Future Older Adult Cohorts

The primary purpose of this chapter is to provide a better understanding of longitudinal changes in drinking among individuals across the adult life span, with a particular focus on the baby boom generation (i.e., those individuals born between 1946 and 1964). Numerous possible datasets were examined for the longitudinal analyses of change in drinking over time across age groups. After exploration of many datasets suggested by a Federal workgroup, the possibilities were narrowed to a large, nationally representative dataset—the long-term NHANES dataset.

NHANES I was an effort by the DHHS's National Center for Health Statistics (NCHS) to conduct a comprehensive examination of the health of Americans across the life span. (For access to more complete information on NHANES, see http://www.cdc.gov/nchs/nhanes.htm). The NHANES (Cycle I) surveys were designed to measure the nutritional status and health of the U.S. population aged 1 to 74 years and to obtain more detailed information on the health status and medical care needs of adults aged 25 to 74 years in the general U.S. population of noninstitutionalized persons in 1972-1974. Information was obtained by means of a household interview, along with extensive medical examinations. The National Health Epidemiological Follow-up Study (NHEFS), a longitudinal study, uses as its baseline the persons aged 25 to 74 who completed the full medical examination in the 1972-1974 NHANES I study (N = 14,407). This study was a joint venture by the NCHS and the National Institute on Aging (NIA), with collaboration from the National Institutes of Health (NIH) and other Public Health Service (PHS) agencies. Four waves of data were collected on this subset, with follow-ups in 1982, 1987, and 1992.

This chapter describes longitudinal trends in drinking across 20 years of assessments for individuals enrolled in NHANES I in 1972.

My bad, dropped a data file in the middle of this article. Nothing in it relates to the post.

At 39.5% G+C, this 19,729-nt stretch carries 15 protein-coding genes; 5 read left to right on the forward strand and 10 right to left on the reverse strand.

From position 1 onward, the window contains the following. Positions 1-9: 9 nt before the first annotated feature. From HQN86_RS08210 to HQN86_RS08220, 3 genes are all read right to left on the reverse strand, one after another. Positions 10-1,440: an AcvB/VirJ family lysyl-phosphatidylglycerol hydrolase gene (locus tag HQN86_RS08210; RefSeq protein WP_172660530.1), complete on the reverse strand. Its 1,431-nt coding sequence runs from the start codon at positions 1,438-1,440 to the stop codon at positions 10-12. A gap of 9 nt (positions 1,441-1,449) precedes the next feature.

Methods

 

Survey Specifics

A multistage stratified probability sample of clusters of persons was used in NHANES I to obtain a total of 32,331 subjects, of whom 31,973 were interviewed and 23,808 had medical examinations. The study included adults aged 18 to 74. The NHEFS subset of the sample consisted of 14,407 of the original 20,729 persons. The first follow-up occurred 10 years after the initial data collection in 1982 and consisted of 13,383 people, 93 percent of the target sample. In 1987, all available nondeceased members of the original baseline study were assessed, comprising a sample of 11,750. The fourth and final data collection occurred in 1992 and was conducted on the 11,195 members of the cohort who were successfully traced and assessed again.

However, of the 1992 sample, a total of 8,710 had relatively complete alcohol data for all data collection waves and were included in the current analysis.

 

Data Sources

All data and documentation were obtained from the Inter-University Consortium for Political and Social Research (ICPSR), located within the Institute for Social Research at the University of Michigan. Most data were retrieved from publicly accessible databases located on-line at http://www.icpsr.umich.edu. Access to the 1992 NHEFS data was restricted to faculty and staff at select universities and was ordered specially for this project.

 

Longitudinal Dataset

Data from the 1972 initial NHANES study and the 1982, 1987 and 1992 follow-up surveys were used for this analysis. Once obtained, the datasets were linked by subject identification number so that subject files contained data from four longitudinal time periods. Although the data were collected with a complex stratified sample design, no weights were used in the computation of means and standard deviations.

 

Variables

Weekly Drinking Levels. At all four time periods, data were collected on each participant's number of drinking occasions and number of drinks containing alcohol. Somewhat different questions were asked across the waves of data collection, but weekly number of drinks could be estimated for each wave. The following explicates the process that was used for each wave in order to estimate the weekly number of alcoholic drinks.